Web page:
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In Greek mythology, Tydeus (Ancient Greek: Τυδεύς) was an Aetolian hero of the generation before the Trojan War. He was one of the Seven Against Thebes, and the father of Diomedes, who is frequently known by the patronymic Tydides.
Tydeus was a son of Oeneus and either Periboea, Oeneus's second wife, or Gorge, Oeneus's daughter. He was the husband of Deipyle, the mother of Diomedes.
Tydeus was banished from Calydon by his uncle Agrius, because he killed either his brother or a different uncle or six of his cousins.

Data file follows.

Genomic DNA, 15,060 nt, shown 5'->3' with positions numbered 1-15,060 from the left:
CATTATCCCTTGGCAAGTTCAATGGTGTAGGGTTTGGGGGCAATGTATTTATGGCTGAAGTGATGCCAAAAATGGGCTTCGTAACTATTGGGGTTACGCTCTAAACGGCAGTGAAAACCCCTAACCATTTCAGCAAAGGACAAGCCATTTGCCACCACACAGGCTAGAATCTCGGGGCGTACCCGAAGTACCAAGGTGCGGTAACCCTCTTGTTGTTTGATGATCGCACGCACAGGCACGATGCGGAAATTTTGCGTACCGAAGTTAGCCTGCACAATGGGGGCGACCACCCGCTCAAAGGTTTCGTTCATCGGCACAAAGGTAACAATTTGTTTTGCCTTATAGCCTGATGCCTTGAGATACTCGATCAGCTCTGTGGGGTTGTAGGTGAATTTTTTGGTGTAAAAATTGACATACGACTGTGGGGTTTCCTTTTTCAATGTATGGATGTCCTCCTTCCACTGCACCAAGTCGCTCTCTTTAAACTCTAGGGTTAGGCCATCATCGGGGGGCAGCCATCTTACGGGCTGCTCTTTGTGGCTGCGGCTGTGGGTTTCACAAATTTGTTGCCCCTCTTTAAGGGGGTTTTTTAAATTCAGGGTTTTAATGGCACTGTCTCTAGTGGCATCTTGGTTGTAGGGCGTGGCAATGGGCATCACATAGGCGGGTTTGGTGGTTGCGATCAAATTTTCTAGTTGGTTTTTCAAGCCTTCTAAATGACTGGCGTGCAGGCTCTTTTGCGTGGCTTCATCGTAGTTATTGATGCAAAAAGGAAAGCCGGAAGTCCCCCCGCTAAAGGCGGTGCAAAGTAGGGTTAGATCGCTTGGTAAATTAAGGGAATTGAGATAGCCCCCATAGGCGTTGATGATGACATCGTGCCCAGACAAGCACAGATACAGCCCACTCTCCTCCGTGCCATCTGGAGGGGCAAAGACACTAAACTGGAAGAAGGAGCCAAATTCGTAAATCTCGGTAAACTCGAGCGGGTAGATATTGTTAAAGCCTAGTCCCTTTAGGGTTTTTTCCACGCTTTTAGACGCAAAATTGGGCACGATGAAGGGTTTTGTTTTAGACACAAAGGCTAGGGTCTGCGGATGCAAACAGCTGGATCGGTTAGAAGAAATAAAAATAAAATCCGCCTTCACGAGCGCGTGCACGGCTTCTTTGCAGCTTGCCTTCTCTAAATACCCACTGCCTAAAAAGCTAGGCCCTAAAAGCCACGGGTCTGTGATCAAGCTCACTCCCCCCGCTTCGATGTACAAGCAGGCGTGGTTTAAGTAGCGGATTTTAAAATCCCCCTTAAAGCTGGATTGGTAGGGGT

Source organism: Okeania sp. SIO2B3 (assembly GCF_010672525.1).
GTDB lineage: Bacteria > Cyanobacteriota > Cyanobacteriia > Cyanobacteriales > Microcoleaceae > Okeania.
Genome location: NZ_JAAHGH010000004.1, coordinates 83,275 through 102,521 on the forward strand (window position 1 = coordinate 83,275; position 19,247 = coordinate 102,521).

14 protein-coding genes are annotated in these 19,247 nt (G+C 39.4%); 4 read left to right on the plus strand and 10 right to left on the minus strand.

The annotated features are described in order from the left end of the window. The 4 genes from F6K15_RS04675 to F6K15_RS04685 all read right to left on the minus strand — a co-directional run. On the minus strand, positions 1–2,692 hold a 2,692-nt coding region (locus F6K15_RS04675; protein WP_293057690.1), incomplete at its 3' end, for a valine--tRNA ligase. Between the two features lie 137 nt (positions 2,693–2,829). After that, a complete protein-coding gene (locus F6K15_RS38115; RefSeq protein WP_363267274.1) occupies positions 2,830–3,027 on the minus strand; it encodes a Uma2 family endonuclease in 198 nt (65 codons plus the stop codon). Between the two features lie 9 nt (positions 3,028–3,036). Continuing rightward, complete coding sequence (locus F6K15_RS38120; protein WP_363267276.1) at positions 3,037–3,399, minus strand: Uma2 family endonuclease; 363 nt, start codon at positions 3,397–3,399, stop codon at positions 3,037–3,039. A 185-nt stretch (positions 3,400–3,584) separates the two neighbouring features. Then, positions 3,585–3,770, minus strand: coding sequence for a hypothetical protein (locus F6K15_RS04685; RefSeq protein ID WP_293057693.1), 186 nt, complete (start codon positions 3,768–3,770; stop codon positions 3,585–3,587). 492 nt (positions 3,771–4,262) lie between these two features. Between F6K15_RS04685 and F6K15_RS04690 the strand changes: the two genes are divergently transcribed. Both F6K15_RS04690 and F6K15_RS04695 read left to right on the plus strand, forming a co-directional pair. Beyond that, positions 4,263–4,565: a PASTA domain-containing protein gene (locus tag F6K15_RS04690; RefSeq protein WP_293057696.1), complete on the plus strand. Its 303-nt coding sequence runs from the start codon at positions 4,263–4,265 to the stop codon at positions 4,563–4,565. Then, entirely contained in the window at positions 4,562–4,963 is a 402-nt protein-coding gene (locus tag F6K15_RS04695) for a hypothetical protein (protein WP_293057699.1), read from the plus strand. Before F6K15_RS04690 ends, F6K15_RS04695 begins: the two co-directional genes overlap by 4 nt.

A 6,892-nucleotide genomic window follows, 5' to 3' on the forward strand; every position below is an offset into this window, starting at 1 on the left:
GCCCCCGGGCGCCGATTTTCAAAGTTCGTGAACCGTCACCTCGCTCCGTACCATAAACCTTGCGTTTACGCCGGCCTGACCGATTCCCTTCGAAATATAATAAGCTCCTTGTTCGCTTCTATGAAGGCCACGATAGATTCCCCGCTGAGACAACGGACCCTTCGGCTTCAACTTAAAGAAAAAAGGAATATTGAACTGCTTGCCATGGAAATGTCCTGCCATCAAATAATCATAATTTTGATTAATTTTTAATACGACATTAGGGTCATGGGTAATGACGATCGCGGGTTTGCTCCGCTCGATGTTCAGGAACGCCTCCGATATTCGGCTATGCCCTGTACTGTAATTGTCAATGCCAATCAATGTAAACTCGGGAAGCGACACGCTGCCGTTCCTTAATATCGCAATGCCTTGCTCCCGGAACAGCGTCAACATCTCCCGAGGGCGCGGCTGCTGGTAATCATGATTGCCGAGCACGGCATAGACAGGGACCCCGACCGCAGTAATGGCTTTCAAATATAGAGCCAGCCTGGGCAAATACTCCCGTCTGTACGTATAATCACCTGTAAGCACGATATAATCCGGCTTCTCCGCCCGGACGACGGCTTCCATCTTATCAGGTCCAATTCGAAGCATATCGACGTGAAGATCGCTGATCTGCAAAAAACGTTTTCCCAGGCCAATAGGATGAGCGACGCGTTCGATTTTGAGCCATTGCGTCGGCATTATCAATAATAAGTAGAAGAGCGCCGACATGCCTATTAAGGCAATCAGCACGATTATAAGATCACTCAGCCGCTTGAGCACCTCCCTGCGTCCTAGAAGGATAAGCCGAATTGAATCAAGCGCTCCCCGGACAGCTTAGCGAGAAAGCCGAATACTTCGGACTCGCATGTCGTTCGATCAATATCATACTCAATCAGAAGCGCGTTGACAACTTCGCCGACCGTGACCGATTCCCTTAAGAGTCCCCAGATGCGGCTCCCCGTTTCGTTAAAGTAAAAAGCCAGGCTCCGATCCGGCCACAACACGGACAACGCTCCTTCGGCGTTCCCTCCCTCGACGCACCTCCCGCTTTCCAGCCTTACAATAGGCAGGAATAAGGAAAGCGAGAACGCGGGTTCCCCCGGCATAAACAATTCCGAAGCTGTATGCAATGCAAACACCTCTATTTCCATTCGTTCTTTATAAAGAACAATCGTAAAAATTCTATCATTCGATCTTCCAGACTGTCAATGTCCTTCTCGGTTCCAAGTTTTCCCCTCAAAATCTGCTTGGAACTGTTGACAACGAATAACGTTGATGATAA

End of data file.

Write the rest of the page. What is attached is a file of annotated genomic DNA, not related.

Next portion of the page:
Specifically, the prince of Calydon would be forced into exile whilst still a young man, for Tydeus was said to have committed murder; killing either his uncle Alcathous; another uncle, Melas; the sons of Melas; or his own brother Olenias. It was said that Tydeus, no matter who the victim was, was driven to murder because of a plot to overthrown his father Oeneus. Thus, Tydeus was sent into exile by another uncle, Agrius.
Tydeus would travel to Argos and found sanctuary in the court of King Adrastus, and Adrastus willingly absolved Tydeus of his crime.
Tydeus was not the only refugee in Adrastus' court though, for also present was Polynices, the son of Oedipus. Polynices should, at that time, be king of Thebes, but his brother, Eteocles had reneged on a promise to alternate years of rule in Thebes, and so now Polynices, like Tydeus was in exile.
Gathering of the Seven